The Signals Among the Noise That Will Indicate France’s Exit from the European Union – Summary

This last post will summarize my research project, as well as see whether I achieved my research goals.

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The Signals Among the Noise That Will Indicate France’s Exit from the European Union – Part 3

Part 3: Analytic Biases

Throughout my research, I realized that I searched for more information that would confirm that France will not move towards a referendum to withdraw from the European Union. I did not think that it could happen because of what most of my family in France has been saying: that Frexit is over, that Macron is going to change France and the EU. Confirmation bias has plagued my methodology and research for factors that could affect nationalist populist sentiment in France. Availability bias was also present, as I had recently traveled to France for the duration of the summer; it was easily called to mind the anti-Le Pen sentiment and the hope for Macron. I addressed these biases with a pre-mortem analysis, imagining a future in which France has a referendum in the near future. Moving backwards from this imaginary future, several events could lead up to this point. Economic crises, whether in the Eurozone or worldwide, could easily drive up concerns of French citizens and the government about the EU. A lot of this depends on reforms in France and reforms in the EU, and whether the current governments are equipped to handle these reforms. I didn’t put much focus on the Greek Eurozone Crisis or the more recent crisis in Italy (Stratfor). These recent crises, and any upcoming economic crises, can undermine efforts to keep France in the EU and the EU together.

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The Signals Among the Noise That Will Indicate France’s Exit from the European Union – Part 2

I used an analysis of competing hypotheses (ACH) to collect and analyze data regarding a French exit from the European Union. An ACH allows me overcome confirmation bias and identify assumptions, as well as establish a way to evaluate information as it comes in. I will first list and describe the factors used in the ACH, determining with which hypotheses they are consistent. Then, I will detail which factors are more important than others, as well as the reasoning behind the weightings of those factors. ‘C’ means ‘Consistent’ and ‘I’ represents ‘Inconsistent.’ The number of C’s dictate the strength of the factor.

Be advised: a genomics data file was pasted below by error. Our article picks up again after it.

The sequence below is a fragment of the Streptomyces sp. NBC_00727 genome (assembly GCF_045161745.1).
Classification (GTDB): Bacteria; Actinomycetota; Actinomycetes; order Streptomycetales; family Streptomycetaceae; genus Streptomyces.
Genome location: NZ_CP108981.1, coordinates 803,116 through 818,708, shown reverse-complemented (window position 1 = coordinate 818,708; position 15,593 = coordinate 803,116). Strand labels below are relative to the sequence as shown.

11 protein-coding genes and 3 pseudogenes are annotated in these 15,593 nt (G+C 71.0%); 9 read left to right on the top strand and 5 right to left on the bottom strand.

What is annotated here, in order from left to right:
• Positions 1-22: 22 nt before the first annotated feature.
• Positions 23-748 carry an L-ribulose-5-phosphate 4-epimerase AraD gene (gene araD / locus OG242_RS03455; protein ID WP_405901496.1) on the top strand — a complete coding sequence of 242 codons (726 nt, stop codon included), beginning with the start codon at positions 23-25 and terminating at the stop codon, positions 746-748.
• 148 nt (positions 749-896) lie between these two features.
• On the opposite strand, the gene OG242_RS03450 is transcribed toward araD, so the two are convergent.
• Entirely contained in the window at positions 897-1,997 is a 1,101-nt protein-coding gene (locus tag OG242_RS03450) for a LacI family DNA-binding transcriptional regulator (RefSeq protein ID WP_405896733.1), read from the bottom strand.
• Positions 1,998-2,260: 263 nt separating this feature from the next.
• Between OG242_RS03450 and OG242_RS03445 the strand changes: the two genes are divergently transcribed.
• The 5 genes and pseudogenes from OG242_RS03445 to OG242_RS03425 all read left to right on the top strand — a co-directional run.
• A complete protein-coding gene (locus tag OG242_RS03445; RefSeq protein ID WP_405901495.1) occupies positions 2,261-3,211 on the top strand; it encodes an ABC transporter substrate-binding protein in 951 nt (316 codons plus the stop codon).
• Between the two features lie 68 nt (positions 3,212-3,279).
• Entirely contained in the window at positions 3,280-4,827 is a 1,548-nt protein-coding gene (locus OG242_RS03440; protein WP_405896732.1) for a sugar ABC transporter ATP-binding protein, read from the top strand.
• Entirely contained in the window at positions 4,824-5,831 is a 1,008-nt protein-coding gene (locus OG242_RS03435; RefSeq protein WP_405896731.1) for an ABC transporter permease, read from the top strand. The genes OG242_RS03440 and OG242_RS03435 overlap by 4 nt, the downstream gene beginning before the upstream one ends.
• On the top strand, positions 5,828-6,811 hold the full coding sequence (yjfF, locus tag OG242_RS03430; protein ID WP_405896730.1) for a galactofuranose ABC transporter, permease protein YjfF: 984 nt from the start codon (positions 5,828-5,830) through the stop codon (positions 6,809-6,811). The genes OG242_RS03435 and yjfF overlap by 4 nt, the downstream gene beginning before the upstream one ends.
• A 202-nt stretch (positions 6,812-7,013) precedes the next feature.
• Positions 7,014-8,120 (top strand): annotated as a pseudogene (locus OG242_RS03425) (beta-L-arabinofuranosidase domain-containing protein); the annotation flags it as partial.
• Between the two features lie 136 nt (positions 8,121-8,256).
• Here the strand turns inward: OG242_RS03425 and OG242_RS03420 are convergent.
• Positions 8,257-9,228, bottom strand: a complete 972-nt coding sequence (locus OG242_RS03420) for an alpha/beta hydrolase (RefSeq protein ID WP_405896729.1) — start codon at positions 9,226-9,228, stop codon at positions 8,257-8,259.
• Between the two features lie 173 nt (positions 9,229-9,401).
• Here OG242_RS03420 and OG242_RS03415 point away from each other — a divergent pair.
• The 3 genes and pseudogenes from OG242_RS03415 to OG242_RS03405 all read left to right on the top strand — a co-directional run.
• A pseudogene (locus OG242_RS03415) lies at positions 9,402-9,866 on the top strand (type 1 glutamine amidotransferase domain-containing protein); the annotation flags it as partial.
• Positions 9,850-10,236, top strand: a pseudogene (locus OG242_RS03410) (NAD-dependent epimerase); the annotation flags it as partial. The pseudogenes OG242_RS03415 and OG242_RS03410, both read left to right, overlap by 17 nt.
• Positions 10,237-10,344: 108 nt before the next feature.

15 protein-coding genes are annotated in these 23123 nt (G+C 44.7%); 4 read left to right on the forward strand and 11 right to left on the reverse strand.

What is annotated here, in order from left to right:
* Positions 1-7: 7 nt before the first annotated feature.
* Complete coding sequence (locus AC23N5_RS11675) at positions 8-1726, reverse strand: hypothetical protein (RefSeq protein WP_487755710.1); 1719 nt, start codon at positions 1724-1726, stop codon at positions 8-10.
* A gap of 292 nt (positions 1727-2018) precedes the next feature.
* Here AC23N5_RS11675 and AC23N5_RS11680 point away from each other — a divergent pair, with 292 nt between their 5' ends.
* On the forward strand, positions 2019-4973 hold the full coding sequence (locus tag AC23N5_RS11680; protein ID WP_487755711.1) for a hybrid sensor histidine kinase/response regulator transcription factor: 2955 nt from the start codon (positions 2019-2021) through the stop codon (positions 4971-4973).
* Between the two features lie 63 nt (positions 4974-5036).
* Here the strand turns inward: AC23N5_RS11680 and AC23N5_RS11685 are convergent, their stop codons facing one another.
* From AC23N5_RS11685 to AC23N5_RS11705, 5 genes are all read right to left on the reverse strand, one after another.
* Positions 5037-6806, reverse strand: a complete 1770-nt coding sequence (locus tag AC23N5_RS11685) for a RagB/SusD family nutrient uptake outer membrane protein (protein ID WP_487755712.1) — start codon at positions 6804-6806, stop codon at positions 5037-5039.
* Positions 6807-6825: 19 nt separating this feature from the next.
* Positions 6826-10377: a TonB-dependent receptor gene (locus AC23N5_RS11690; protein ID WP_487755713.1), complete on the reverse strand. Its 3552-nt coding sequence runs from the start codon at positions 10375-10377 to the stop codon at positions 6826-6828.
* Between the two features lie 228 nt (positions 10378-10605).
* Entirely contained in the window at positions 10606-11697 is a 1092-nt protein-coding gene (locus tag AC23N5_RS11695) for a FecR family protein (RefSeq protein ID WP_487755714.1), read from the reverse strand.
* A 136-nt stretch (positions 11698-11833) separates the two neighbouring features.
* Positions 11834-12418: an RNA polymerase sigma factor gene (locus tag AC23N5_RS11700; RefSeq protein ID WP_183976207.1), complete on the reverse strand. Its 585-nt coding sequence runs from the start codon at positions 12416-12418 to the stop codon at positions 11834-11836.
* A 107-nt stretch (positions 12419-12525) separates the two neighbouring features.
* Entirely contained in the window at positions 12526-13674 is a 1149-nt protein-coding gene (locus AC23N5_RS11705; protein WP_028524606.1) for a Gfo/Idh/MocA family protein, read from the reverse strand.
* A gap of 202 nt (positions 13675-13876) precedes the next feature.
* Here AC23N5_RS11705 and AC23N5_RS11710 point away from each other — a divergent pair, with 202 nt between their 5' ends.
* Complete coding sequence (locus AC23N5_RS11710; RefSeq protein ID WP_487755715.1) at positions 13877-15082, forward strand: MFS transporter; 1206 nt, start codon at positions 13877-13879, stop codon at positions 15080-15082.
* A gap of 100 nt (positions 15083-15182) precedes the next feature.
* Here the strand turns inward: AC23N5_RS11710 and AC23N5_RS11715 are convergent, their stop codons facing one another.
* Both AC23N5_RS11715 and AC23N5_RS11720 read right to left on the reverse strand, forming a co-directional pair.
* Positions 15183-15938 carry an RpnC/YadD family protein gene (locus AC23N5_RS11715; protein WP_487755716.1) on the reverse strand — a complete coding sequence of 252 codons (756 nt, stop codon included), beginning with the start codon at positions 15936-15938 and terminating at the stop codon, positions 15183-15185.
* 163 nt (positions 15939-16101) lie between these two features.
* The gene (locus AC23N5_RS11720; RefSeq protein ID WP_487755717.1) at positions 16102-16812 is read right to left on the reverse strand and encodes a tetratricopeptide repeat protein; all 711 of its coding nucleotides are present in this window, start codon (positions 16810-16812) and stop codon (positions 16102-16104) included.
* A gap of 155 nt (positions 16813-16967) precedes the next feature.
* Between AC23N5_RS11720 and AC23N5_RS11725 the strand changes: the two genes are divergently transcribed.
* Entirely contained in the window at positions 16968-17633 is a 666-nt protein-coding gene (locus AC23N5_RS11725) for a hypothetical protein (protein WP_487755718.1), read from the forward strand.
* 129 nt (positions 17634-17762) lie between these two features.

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The Signals Among the Noise That Will Indicate France’s Exit from the European Union – Part 1

Even with the victory of centrist Emmanuel Macron, the discussion of Frexit is still relevant. The National Front’s (FN) loss in the 2017 election does not mean that the movement for a French withdrawal from the European Union (EU) is no longer possible. The following discussion will touch upon the factors that could lead a country the leave the EU.
First, I will examine the Brexit referendum and the 2016 United States Presidential Election; these events showcase the rise of nationalism and populism. The Brexit decision is also the first time a country chose to withdraw from the European Union, excluding former territories that had gained independence from their European counterparts. Analyzing Brexit will allow me to see what was going on in a country as the people contemplated whether to leave or remain in the EU. This is, in a way, reasoning from the past; however, I recognize that France, the United Kingdom, and the United States are all different countries and could have different factors accounting for nationalists and populists.

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